Oxidation of manganese in an ancient aquifer, Kimberley formation, Gale crater, Mars

Nina L. Lanza, Roger C. Wiens, Raymond E. Arvidson, Benton C. Clark, Woodward W. Fischer, Ralf Gellert, John P. Grotzinger, Joel A. Hurowitz, Scott M. McLennan, Richard V. Morris, Melissa S. Rice, James F. Bell, Jeffrey A. Berger, Diana L. Blaney, Nathan T. Bridges, Fred Calef, John L. Campbell, Samuel M. Clegg, Agnes Cousin, Kenneth S. EdgettCécile Fabre, Martin R. Fisk, Olivier Forni, Jens Frydenvang, Keian R. Hardy, Craig Hardgrove, Jeffrey R. Johnson, Jeremie Lasue, Stéphane Le Mouélic, Michael C. Malin, Nicolas Mangold, Javier Martìn-Torres, Sylvestre Maurice, Marie J. McBride, Douglas W. Ming, Horton E. Newsom, Ann M. Ollila, Violaine Sautter, Susanne Schröder, Lucy M. Thompson, Allan H. Treiman, Scott VanBommel, David T. Vaniman, Marìa Paz Zorzano

Research output: Contribution to journalArticle

43 Citations (Scopus)

Abstract

The Curiosity rover observed high Mn abundances (>25 wt % MnO) in fracture-filling materials that crosscut sandstones in the Kimberley region of Gale crater, Mars. The correlation between Mn and trace metal abundances plus the lack of correlation between Mn and elements such as S, Cl, and C, reveals that these deposits are Mn oxides rather than evaporites or other salts. On Earth, environments that concentrate Mn and deposit Mn minerals require water and highly oxidizing conditions; hence, these findings suggest that similar processes occurred on Mars. Based on the strong association between Mn-oxide deposition and evolving atmospheric dioxygen levels on Earth, the presence of these Mn phases on Mars suggests that there was more abundant molecular oxygen within the atmosphere and some groundwaters of ancient Mars than in the present day.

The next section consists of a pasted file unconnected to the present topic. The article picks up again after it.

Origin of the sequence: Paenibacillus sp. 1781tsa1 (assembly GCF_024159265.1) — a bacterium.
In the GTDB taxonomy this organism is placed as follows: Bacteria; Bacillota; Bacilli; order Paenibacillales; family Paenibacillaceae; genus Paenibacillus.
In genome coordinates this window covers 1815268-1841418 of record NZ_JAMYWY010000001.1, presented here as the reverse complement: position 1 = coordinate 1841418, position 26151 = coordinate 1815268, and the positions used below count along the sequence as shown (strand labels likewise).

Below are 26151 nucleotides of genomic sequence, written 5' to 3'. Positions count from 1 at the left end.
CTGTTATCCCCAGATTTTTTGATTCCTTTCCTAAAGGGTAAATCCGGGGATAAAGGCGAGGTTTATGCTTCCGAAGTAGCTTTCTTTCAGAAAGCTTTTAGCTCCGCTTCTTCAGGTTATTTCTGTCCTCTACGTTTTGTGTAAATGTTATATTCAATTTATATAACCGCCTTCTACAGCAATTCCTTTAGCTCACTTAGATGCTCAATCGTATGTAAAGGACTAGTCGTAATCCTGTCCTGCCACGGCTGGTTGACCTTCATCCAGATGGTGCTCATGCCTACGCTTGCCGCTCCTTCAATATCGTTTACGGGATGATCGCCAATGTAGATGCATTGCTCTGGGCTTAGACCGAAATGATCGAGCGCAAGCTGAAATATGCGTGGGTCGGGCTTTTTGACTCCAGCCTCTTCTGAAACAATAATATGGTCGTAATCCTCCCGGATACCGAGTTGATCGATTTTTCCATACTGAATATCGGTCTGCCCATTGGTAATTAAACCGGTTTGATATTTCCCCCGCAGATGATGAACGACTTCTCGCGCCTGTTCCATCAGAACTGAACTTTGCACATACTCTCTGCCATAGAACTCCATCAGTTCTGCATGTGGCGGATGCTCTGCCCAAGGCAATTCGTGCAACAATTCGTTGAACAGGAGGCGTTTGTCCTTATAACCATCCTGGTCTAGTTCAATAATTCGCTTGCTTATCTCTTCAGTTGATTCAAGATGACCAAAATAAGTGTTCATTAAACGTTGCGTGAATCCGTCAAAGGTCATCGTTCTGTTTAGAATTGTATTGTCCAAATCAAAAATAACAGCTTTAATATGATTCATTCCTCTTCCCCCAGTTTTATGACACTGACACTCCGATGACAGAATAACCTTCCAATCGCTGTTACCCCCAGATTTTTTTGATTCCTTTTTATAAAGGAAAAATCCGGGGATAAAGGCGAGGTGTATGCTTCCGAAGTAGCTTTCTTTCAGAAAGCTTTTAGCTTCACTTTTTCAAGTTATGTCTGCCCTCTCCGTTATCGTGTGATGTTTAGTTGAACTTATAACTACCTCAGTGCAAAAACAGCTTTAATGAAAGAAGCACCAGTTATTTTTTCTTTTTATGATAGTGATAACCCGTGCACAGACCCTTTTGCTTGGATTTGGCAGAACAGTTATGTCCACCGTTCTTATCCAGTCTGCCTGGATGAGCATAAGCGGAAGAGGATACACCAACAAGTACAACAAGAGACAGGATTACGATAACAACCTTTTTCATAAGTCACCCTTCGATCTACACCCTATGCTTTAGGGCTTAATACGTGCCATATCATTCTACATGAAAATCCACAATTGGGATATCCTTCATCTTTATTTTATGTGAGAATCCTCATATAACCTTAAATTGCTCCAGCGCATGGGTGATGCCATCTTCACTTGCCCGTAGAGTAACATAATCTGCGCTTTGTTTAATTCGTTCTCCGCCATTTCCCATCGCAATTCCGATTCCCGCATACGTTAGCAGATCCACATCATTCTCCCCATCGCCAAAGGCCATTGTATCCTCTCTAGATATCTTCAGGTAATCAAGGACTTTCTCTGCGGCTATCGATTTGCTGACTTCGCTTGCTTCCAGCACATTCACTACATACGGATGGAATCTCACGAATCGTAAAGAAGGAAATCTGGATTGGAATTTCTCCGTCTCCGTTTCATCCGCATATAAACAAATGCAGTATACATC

Original languageEnglish
Pages (from-to)7398-7407
Number of pages10
JournalGeophysical Research Letters
Volume43
Issue number14
DOIs
Publication statusPublished - Jul 28 2016
Externally publishedYes

Keywords

  • ChemCam
  • MSL
  • Mars
  • manganese
  • oxidation

ASJC Scopus subject areas

  • Geophysics
  • Earth and Planetary Sciences(all)

Fingerprint Dive into the research topics of 'Oxidation of manganese in an ancient aquifer, Kimberley formation, Gale crater, Mars'. Together they form a unique fingerprint.

  • Cite this

    Lanza, N. L., Wiens, R. C., Arvidson, R. E., Clark, B. C., Fischer, W. W., Gellert, R., Grotzinger, J. P., Hurowitz, J. A., McLennan, S. M., Morris, R. V., Rice, M. S., Bell, J. F., Berger, J. A., Blaney, D. L., Bridges, N. T., Calef, F., Campbell, J. L., Clegg, S. M., Cousin, A., ... Zorzano, M. P. (2016). Oxidation of manganese in an ancient aquifer, Kimberley formation, Gale crater, Mars. Geophysical Research Letters, 43(14), 7398-7407. https://doi.org/10.1002/2016GL069109